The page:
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Honorable Mark Sanford

Representing the 1st District of South Carolina

I’ve fallen a bit behind this week in offering updates on what’s happening in the House and what we’re voting on, so I wanted to take a minute to remedy that!

Oct 24, 2015
Blog Post

I’ve fallen a bit behind this week in offering updates on what’s happening in the House and what we’re voting on, so I wanted to take a minute to remedy that! In particular, there were two votes I’d like to explain: the Restoring Americans’ Healthcare Freedom Reconciliation Act and the National Strategic and Critical Minerals Production Act.

The first bill, which passed the House yesterday by a vote of 240 to 189, dealt with the partial repeal of Obamacare. This is another attempt to repeal this law, as the House has already voted 61 times to do so, and I have joined consistently in that effort. If we can do so, it will help reduce spending and give Americans back more choice in healthcare. Top-down government solutions won’t work.

Full repeal is my position on Obamacare, and as such, I don’t think we should tinker around the edges. This bill was a little unusual, so I wrote about it a little while ago: “Without getting too much into the procedural weeds, reconciliation is a special legislative process that is needed to get the bill voted on in the Senate and passed with a simple majority of votes. I would have preferred to completely repeal Obamacare, but that would have caused the bill to be deemed ‘out of order,’ and this would allow the Senate Democrats to block the bill from getting an up or down vote in the Senate.”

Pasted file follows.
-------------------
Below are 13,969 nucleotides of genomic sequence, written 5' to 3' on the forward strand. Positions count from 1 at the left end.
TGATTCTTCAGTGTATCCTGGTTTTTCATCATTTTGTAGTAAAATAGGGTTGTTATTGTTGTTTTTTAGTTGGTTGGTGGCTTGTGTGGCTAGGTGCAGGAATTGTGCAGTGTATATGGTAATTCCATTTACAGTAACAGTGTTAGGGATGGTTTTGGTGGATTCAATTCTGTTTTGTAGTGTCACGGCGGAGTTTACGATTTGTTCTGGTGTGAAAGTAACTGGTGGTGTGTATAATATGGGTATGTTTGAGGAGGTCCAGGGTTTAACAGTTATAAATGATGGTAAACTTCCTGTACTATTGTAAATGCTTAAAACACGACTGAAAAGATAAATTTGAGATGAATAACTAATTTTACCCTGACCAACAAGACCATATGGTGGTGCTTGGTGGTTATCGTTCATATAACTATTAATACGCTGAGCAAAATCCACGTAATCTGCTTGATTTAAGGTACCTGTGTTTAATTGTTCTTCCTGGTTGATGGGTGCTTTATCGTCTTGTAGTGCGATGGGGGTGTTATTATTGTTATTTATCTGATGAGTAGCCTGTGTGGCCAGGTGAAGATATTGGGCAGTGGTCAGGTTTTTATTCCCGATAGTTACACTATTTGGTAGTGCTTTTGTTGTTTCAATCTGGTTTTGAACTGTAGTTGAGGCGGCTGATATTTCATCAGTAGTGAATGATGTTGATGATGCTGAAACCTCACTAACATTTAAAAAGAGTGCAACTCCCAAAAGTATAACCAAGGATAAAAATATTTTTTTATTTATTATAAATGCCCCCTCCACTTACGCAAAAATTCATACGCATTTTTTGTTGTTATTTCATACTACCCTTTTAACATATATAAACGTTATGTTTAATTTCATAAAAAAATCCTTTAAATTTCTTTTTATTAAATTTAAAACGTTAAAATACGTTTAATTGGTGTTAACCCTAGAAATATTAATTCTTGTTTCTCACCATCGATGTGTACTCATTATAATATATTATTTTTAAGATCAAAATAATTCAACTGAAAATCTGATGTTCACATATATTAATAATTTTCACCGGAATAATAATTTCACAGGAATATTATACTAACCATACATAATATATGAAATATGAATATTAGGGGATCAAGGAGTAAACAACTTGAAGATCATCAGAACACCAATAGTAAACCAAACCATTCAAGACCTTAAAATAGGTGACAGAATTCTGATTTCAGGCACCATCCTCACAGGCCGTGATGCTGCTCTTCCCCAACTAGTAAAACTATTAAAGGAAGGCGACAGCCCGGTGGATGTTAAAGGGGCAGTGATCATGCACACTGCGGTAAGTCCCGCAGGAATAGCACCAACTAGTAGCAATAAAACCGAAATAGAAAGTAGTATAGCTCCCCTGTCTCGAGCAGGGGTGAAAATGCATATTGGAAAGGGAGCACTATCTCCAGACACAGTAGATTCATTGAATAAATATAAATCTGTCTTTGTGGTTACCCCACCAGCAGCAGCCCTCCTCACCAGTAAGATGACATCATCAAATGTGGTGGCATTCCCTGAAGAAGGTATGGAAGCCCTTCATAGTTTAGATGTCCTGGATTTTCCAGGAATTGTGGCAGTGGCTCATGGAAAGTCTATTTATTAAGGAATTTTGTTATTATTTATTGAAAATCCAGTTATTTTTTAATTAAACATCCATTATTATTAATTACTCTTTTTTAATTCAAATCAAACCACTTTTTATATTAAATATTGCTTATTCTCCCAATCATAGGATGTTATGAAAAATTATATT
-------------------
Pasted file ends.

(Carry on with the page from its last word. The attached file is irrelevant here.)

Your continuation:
Reconciliation gives us the chance to lay out our plan for getting a repeal bill through the Senate and would have the effect of reducing the deficit by $130 billion.

Thursday night, I also voted yes on a bill, the National Strategic and Critical Minerals Production Act, which passed by a vote of 254 to 177. The bill is intended to help America become a better producer of “rare earth minerals,” or special compounds that have unique properties. They’re crucial to making cell phones and other advanced technology.

The US has some of best mineral resources in the world…so, we’re lucky there. But red tape, which I’ve long supported cutting down, stops us from being a leader here. In fact, we currently rely heavily on China for these minerals instead of using the resources we have at home. By reducing the amount of time it takes to start up mines, we are supporting our jobs and economy and not foreign ones.

Right now, it takes seven to ten years to get approval for a new mine, but ten years ago, the iPhone didn’t exist! What that tells me is that there’s a way to streamline the permitting approval process, so we don’t have to hold up people who want to dig for an entire decade. The other party thought this was a step too far, but I disagreed. Accordingly, I voted yes.

I think I voted right on these two. What do you think?